"It was a pretty low time. We weren't sure of the kind of band we wanted to be": How time took its toll on Rush as they worked on the follow-up to Signals

Rush shooting the video for The Body Electric
(Image credit: Fin Costello/Redferns via Getty Images)

Rush’s sound had evolved and transformed over the course of their first eight albums, but 1982’s Signals was a clean break with the past, pivoting away from the great guitar epics of the 70s towards a state-of-the art keyboard-oriented sound – to the chagrin of some of their hard-core fans. 

Not that Rush themselves were concerned. Rather than retreat to familiar ground, the trio instead doubled down on their controversial new approach and fully embraced new sounds and technologies. And it really took hold with 1984’s Grace Under Pressure, taking them far from their roots. It was also the first album where longtime producer and mentor Terry Brown wasn’t behind the desk. 

“We had to start right from the ground up in making things as different as we could,” said Neil Peart of the decision. To find a new producer, Rush began scouring the credits of albums they liked, and drawing up a list of potential candidates. 

Eventually they opted for the British-born Peter Henderson, best known for his work with Supertramp. He found a band kneedeep in new gadgets. Peart had begun using electronic drums, while bassist/vocalist Geddy Lee and guitarist Alex Lifeson spent more time than ever playing keyboards. 

But Henderson proved to be a poor fit for Rush, and sessions stretched on for four months, longer than on any previous album.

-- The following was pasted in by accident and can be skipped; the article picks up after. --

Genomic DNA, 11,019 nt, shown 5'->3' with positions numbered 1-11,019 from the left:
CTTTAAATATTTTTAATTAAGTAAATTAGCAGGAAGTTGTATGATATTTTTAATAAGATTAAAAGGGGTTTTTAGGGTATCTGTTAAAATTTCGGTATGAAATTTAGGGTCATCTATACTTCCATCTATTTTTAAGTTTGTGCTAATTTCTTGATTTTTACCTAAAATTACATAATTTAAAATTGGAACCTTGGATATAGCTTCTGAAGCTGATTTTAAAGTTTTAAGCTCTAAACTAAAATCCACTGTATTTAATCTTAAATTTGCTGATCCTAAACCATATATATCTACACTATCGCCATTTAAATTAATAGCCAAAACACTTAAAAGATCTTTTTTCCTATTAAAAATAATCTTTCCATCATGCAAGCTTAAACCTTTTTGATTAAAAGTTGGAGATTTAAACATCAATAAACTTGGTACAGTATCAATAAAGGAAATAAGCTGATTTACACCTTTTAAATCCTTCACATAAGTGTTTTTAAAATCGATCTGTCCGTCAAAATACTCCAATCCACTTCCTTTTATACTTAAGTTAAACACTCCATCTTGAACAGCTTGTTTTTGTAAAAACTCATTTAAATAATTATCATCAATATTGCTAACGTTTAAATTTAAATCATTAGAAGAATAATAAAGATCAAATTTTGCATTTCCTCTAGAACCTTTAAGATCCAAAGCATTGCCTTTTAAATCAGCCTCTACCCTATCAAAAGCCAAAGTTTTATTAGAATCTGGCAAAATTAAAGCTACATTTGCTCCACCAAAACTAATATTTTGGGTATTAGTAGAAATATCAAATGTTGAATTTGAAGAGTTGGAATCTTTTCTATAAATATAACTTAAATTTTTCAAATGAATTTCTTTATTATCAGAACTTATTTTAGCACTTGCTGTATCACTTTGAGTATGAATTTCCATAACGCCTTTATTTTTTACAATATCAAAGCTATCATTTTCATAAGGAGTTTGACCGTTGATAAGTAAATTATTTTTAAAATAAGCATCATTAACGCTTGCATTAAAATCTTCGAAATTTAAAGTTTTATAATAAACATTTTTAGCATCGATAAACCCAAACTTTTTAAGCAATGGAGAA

“It seemed like this album took years to finish,” Lifeson said at the time. “We started in the beginning of November and finished on the twelfth of March, 1984. It took two months to lay down the basic tracks; it’s a mystery to me why it took so long. We were so prepared and had twice as long as usual to write, rehearse, arrange and refine the material.” 

The arduous process partly inspired the album’s title: Grace Under Pressure. “Not only was it relevant to many of the songs, it was also rather fitting to the way this album was going,” said Peart. 

The finished album dialled back Signals’ synthesised sheen a little, making more space for Lifeson’s guitar. Songs such as Red Sector A and Distant Early Warning became staples of the band’s set throughout the 80s, but Grace Under Pressure ultimately wasn’t the album Rush wanted it to be. 

“It was a pretty low time,” Lee said later. “We weren’t sure of the kind of band we wanted to be. There was a lot of experimenting. We ended up pretty much producing that record on our own, and it was hard.”

Neil Jeffries

Freelance contributor to Classic Rock and several of its offshoots since 2006. In the 1980s he began a 15-year spell working for Kerrang! intially as a cub reviewer and later as Geoff Barton’s deputy and then pouring precious metal into test tubes as editor of its Special Projects division. Has spent quality time with Robert Plant, Keith Richards, Ritchie Blackmore, Rory Gallagher and Gary Moore – and also spent time in a maximum security prison alongside Love/Hate. Loves Rush, Aerosmith and beer. Will work for food.